Instead of attempting to show conclusively that the populist revival is already happening, Phillips traffics heavily in Arthur Schlesinger's cyclical theory of American history, in which liberalism is destined to triumph at regular 30-year intervals. The '80s, Phillips says, were quite similar economically and politically to the late 19th-century Gilded Age and to the Roaring Twenties. During both of theose periods, there was an economic boom that primarily benefited the rich, particularly manipulative financiers, and the White House was ruled by laissez-faire conservatives who cut tax rates. Both times the excesses of unbridled, exploitative capitalism led to a revolt among the people left behind: in the first case populism, and in the second the New Deal. That it happened before means it will happen again.

It's a fascinating proposition, and plausible, even if it necessarily must be made to rest on a suspiciously ironclad form of historical determinism. (Remember the dictum, disproved by Reagan, that every president elected in a year ending in zero will die in office? The "proof" for Phillips's return of populism is uncomfortably similar in style.) But the temptation to try to out-theorize the great theorizer Phillips is irresistible.

The New Deal came in response to a severe economic crisis of a kind we're unlikely to see again soon, and anyway populist resentment was only a strain in Franklin Roosevelt's presidency, not the dominant theme. In the case of the 19th-century populists, their political base was a group that has since shrunk to near-insignificance -- rural and small-town farmers and independent artisans, running family businesses on borrowed money and living in a state of total alienation from the national culture. Anyway, William Jennings Bryan, the populists' avatar, may have been nominated for president three times, but he lost three times too. The political tendency that profited most from the reaction against the excesses of the Gilded Age was Progressivism, which was bipartisan, patrician, Eastern and not at all uncongenial to old money -- somewhat like the Bush administration, as a matter of fact.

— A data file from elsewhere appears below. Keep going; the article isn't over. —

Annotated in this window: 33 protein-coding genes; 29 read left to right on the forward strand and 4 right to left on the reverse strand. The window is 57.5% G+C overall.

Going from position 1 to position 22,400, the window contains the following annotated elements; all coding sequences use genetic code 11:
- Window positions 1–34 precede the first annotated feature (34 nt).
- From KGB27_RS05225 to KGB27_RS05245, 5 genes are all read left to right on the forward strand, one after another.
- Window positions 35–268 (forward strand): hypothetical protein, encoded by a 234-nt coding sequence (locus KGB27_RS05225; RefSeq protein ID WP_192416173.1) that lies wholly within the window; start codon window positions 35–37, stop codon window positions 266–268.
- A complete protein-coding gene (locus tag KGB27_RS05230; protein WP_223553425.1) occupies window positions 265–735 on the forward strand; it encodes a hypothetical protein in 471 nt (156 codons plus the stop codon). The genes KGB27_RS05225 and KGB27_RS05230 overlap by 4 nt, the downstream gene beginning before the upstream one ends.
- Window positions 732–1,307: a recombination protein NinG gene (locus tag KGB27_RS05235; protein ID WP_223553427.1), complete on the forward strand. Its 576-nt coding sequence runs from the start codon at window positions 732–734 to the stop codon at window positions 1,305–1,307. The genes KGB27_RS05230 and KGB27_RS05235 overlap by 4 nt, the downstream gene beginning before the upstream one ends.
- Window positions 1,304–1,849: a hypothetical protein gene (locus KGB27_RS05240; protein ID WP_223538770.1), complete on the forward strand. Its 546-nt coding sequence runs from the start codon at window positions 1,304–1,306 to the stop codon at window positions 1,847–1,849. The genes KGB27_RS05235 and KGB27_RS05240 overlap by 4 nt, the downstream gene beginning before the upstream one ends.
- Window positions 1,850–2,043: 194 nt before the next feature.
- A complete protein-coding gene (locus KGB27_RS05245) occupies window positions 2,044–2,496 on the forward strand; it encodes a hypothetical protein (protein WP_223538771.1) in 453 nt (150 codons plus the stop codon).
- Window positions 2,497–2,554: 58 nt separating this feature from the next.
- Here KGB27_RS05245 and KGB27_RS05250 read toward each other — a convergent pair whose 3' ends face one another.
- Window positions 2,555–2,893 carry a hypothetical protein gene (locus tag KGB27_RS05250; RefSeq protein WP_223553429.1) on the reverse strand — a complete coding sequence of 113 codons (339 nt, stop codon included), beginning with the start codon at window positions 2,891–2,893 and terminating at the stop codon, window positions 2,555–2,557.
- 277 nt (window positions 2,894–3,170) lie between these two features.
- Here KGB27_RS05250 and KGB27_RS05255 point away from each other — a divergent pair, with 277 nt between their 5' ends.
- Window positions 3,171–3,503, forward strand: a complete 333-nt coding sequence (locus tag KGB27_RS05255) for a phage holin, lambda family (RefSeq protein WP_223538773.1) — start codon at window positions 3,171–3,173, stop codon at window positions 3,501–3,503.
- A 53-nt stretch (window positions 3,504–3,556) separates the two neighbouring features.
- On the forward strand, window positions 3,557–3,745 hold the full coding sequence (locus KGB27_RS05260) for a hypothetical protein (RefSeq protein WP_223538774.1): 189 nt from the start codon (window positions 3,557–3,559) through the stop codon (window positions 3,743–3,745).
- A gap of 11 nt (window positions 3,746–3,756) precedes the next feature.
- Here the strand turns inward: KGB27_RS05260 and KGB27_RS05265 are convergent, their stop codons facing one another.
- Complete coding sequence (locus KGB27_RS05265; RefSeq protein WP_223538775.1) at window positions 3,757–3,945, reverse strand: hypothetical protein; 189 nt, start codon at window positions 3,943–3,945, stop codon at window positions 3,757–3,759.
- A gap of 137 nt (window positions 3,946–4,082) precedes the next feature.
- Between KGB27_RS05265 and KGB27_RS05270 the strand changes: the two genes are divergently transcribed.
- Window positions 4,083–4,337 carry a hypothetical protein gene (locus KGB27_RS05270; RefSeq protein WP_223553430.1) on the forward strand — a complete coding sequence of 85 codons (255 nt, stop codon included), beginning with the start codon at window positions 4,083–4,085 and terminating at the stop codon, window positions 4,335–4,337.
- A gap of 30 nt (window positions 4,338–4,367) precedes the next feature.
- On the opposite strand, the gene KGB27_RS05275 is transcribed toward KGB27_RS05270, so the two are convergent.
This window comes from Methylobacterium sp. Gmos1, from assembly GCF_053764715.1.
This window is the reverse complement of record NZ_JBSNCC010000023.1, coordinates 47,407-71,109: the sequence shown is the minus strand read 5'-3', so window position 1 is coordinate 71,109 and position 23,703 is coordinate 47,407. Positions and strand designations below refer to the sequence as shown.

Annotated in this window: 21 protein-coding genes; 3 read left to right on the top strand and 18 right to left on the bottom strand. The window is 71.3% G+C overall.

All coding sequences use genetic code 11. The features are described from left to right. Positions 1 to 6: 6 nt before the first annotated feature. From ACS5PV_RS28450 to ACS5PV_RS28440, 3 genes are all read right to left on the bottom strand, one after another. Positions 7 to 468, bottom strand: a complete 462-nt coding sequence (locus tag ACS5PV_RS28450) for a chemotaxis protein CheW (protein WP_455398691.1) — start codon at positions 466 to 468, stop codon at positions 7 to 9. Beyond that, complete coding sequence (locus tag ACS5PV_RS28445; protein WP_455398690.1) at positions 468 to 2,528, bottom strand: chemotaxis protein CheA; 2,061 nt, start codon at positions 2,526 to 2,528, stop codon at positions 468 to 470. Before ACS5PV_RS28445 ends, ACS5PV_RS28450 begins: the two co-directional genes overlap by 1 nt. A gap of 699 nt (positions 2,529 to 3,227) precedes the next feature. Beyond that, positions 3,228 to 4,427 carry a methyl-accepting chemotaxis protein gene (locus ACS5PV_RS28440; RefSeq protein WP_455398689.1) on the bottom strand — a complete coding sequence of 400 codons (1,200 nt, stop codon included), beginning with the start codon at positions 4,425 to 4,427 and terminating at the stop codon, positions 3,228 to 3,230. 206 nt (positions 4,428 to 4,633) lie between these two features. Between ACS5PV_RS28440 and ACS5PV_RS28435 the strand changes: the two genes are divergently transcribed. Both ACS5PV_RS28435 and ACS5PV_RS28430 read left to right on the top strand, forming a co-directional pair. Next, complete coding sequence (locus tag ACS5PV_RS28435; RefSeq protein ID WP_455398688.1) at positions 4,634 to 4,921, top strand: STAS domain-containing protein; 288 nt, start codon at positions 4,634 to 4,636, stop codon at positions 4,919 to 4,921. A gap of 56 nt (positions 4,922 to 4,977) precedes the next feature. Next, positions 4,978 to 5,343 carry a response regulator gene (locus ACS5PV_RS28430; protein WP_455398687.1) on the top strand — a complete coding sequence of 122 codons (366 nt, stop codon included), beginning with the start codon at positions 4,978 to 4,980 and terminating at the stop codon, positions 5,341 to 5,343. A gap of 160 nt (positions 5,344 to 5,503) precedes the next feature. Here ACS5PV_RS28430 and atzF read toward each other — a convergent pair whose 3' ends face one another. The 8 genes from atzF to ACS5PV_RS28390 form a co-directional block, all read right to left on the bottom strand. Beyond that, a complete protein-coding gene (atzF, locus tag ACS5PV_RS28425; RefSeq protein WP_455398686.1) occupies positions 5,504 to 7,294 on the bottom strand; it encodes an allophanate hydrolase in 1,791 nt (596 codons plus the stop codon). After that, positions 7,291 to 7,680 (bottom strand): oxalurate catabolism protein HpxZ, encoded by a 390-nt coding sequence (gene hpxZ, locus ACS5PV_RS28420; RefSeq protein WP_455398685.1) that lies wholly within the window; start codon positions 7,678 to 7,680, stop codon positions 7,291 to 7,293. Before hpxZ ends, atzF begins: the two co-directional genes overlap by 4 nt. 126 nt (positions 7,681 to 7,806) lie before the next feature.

Also, populism in practice has never been purely economic; there has always been a nativist or racist strain running in and out of it. The redirection of lower-income voters' attentions from economic issues to racial ones is an old story in the South, presented most impeccably in C. Vann Woodward's biography of Tom Watson and much more bluntly by Lyndon Johnson in the 1964 campaign speech in which he said of southern voters, ". . . they haven't heard a Democratic speech in 30 years. All they ever hear at election time is nigger, nigger, nigger!" During the two previous capitalist heydays Phillips discusses, African-Americans lived overwhelmingly in the South; since then, the great migration to the cities of the North and West has taken place, so that it is now possible for economic issues to be obscured in presidential campaigns by exactly the means Johnson described. Some of that went on in 1988.

Still, Phillips is right that the Republican coalition is "rooted mainly in the distant psychologies of the 1960s and 1970s," such as the incredibly resilient idea that liberals are rich snobs who are against hard work, public safety and patriotism. At the very least, the Republicans surely are not going to be able to run against George McGovern every four years for very much longer. That Phillips himself now appears to resent economic elitists more than cultural ones should count as some sort of milestone. He has produced a consistently stimulating piece of work, whose future life is likely to be governed by the Jeane Dixon Rule, which is named for another leading Washington seer. If he turns out to have been wrong, nobody will remember; if he is right, then, as author of a book-length prophecy whose message is original and memorable, he'll look like a genius. Nicholas Lemann is a national correspondent for The Atlantic.